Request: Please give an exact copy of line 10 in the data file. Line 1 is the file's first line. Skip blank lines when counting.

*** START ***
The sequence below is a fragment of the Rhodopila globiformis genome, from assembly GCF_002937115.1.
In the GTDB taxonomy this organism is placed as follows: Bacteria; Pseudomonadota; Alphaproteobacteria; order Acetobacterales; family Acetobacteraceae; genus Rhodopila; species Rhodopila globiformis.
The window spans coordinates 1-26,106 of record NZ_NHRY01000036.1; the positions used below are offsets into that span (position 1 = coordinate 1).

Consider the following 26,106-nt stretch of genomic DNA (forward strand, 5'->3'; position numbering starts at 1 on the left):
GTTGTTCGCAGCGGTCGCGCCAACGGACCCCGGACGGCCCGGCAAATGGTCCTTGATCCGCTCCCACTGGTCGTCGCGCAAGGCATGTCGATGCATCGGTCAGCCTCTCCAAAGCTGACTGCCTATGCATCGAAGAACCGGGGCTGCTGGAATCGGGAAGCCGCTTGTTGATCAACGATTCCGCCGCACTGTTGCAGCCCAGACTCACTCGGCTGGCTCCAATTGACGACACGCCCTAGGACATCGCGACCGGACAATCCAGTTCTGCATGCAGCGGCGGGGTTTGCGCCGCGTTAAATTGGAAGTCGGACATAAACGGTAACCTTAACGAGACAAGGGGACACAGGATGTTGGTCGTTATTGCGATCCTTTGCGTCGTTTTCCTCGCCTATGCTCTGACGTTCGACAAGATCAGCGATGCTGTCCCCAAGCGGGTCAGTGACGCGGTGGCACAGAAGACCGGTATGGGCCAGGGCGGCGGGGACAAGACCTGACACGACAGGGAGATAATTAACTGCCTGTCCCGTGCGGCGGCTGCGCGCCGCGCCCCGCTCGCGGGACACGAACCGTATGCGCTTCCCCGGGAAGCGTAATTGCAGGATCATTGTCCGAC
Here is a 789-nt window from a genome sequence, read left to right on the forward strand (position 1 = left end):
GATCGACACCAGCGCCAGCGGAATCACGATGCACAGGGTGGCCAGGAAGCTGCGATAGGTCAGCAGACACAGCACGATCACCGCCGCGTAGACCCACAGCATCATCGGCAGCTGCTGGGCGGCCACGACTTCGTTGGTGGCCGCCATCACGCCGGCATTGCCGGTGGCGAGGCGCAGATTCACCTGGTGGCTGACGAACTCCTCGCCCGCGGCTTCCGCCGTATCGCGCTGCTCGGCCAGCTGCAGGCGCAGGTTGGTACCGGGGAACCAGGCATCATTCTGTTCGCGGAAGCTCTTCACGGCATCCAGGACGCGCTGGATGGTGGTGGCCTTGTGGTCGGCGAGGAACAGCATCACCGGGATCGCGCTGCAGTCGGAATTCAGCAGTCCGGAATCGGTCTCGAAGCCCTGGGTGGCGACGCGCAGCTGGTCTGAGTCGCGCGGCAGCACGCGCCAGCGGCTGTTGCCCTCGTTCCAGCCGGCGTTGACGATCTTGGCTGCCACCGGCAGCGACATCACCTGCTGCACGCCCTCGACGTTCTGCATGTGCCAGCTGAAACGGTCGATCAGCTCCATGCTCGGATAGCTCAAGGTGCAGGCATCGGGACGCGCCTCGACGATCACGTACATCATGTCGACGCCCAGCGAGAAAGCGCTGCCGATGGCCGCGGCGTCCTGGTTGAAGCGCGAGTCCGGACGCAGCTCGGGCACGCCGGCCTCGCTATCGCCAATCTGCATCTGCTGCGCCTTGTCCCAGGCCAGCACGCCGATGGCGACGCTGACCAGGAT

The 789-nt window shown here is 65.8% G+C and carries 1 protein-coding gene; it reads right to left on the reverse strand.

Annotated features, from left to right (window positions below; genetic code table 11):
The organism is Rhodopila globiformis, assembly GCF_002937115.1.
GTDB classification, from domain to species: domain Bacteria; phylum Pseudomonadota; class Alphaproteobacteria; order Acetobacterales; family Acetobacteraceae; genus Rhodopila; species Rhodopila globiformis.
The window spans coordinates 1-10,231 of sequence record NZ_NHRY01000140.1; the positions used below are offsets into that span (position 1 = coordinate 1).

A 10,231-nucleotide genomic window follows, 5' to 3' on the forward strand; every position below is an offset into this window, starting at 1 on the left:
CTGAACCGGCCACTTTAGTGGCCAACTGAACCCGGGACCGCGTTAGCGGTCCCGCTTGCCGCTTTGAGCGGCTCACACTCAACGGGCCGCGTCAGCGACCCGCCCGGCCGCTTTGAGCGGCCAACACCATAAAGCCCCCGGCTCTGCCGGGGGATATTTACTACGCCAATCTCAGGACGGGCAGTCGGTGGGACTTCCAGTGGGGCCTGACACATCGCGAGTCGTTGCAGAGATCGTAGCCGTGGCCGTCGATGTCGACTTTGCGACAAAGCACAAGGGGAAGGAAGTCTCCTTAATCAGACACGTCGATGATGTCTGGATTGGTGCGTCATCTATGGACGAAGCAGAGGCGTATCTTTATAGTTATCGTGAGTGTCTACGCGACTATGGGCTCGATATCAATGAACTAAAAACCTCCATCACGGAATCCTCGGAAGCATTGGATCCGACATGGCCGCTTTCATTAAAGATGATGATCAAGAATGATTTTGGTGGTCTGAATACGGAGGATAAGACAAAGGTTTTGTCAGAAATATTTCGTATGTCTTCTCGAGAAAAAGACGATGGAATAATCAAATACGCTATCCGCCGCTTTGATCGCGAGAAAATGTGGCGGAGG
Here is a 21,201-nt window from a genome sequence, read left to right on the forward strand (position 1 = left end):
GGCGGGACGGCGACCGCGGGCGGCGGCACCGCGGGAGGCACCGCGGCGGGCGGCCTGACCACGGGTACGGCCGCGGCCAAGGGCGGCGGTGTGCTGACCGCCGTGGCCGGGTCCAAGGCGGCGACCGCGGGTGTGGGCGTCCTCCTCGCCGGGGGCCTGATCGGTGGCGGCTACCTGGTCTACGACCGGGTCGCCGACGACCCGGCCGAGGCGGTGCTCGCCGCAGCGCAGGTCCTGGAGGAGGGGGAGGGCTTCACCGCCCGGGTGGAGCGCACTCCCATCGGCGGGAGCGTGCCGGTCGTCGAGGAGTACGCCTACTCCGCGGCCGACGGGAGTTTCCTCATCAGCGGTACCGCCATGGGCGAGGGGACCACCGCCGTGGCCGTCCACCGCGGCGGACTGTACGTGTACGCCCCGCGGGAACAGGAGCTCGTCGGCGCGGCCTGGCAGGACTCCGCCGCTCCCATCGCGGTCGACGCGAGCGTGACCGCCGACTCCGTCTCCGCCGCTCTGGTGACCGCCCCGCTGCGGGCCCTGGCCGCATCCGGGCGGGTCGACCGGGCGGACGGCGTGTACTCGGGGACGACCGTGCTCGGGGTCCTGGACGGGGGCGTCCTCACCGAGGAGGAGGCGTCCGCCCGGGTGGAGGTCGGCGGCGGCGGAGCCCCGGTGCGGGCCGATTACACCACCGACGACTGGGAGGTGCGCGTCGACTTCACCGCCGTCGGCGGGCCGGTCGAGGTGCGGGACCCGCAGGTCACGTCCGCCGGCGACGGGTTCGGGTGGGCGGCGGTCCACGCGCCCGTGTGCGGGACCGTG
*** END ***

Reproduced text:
The organism is Rhodopila globiformis, assembly GCF_002937115.1.